Iambic Pentameter

Every line in the poem has 10 syllables except for a single anomaly—line 18—which has 11. Syllables alternate from stressed to unstressed, with five syllable-pairs per line. Therefore, the poem is written in iambic pentameter.

Each pair of syllables, or foot, is referred to as an iamb, and there are five iambs per line. Below is an excerpt from the poem with un-stressed syllables in lower case and stressed syllables in uppercase:



The poem's primary refrain (and de-facto title) incorporates a metaphor. In the poem, death is referred to as "that good night." Since this metaphor is repeated four times, it is fair to assume that this substitution is important.

So why, in a poem urging its subject to hold onto life, is death referred to as something so innocuous (and pleasant-sounding) as "that good night?" While the speaker clearly has a negative view of death (or at least of the impending death of his father), it's important to remember that the poem is not for the speaker—it is a desperate appeal to its subject.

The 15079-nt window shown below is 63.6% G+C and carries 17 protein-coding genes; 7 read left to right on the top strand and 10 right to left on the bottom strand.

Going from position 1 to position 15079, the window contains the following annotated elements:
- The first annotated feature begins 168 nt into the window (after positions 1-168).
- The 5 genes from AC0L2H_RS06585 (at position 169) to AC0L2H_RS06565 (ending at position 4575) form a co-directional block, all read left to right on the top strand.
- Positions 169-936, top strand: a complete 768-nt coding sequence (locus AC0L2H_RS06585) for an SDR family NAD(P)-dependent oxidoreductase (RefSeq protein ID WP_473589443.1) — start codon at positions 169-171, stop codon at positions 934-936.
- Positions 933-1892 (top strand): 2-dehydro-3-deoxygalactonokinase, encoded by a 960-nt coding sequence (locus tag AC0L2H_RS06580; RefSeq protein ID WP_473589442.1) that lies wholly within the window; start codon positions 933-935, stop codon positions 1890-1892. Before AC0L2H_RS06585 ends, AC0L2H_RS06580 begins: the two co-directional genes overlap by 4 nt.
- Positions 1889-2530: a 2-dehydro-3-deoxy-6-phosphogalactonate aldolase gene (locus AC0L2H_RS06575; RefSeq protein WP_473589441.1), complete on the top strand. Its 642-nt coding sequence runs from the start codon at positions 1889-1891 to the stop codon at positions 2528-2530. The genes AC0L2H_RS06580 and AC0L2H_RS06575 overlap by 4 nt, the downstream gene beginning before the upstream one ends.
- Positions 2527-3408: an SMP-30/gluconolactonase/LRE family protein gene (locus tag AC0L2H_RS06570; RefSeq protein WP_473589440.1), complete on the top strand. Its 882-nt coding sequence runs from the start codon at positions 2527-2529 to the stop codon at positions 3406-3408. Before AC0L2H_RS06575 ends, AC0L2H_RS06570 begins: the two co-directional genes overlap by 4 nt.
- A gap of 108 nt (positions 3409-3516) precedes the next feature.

The speaker knows that his father is tired after a long and full life and that death, to him, may appear as inviting as a good night's rest. He also knows that rest will inevitably come whether his appeals are successful or not; perhaps it is not his wish that his father live forever—only that he battle against death valiantly rather than submitting to it as one would a warm bed after a long day.

Perhaps the speaker knows that his pleas are in vain. Perhaps the poem isn't really intended to convince his father of anything. Perhaps it is simply a tangible way for the speaker to exercise his rage and despair at the fading of a wise, good, wild, and grave man he knows well.

Pictured here is the Dylan Thomas Boathouse in Laugharne, Carmarthenshire, Wales, where Thomas and his family lived from 1949 to 1953.

Pictured here is the Dylan Thomas Boathouse in Laugharne, Carmarthenshire, Wales, where Thomas and his family lived from 1949 to 1953.